Japan’s real wages fell at fastest pace in over 8 years in Nov
TOKYO – Japan’s real wages fell at their fastest rate – 3.8 percent – in more than eight years in November as a result of higher inflation, while nominal pay growth slowed despite rising for the 11th straight month, official data showed on Friday.
Sluggish wage recovery remains a pressing issue for Japan to tackle as surging living costs hurt households and weigh on consumer spending in the world’s third largest economy.
Japanese Prime Minister Fumio Kishida this week urged firms to accelerate wage hikes that exceed the rate of inflation to prevent stagflation.
Inflation-adjusted real wages, a key indicator of consumer purchasing power, dropped 3.8 percent in November from a year earlier, according to the labour ministry.
It was the fastest pace of decline since a 4.1-percent drop in May 2014 and followed a revised 2.9 percent fall in October. Moreover, real wages were in negative territory for the eighth month in a row due to higher inflation.
The consumer price index the ministry uses to calculate real wages, which includes fresh foods but not owners’ equivalent rent, rose 4.5 percent in November from a year earlier, the quickest pace of increase since June 1981.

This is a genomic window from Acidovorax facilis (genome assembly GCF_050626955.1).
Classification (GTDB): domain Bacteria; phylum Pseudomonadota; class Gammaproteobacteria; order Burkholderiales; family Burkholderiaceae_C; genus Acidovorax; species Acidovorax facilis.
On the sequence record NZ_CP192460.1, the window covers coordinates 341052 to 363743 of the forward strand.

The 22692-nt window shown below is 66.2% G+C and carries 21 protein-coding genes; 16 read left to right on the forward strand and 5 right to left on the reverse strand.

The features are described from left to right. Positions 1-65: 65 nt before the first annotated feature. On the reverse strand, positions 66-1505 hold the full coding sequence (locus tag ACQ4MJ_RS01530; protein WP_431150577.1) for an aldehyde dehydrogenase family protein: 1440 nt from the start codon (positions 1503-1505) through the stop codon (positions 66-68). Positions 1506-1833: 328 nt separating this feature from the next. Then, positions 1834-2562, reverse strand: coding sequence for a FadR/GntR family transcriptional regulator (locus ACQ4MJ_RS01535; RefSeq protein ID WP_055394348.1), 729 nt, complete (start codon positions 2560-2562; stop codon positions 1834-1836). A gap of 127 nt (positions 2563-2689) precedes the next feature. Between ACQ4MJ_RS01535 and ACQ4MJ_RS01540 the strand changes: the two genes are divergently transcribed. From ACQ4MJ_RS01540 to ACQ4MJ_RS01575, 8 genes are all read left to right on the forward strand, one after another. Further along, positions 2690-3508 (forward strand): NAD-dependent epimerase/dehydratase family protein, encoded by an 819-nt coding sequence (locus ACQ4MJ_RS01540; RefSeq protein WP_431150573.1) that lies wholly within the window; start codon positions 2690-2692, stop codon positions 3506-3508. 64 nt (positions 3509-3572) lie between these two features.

Nominal total cash earnings were up 0.5 percent in November but the pace of growth slowed from a revised 1.4% gain in October, led by falls in special payments such as bonuses.
Special payments declined 19.2 percent in November, the biggest drop since January 2021, after a revised 2.9 percent rise in October.
Industries such as transportation and wholesales showed double-digit falls in special payments, the data showed.
Japanese firms typically pay bonuses in the summer and winter, which tend to be volatile as they reflect changes in profits and the status of the economy.
Meanwhile, overtime pay, a gauge of business activity strength, advanced 5.2% year-on-year in November after a revised 7.7 percent gain in October.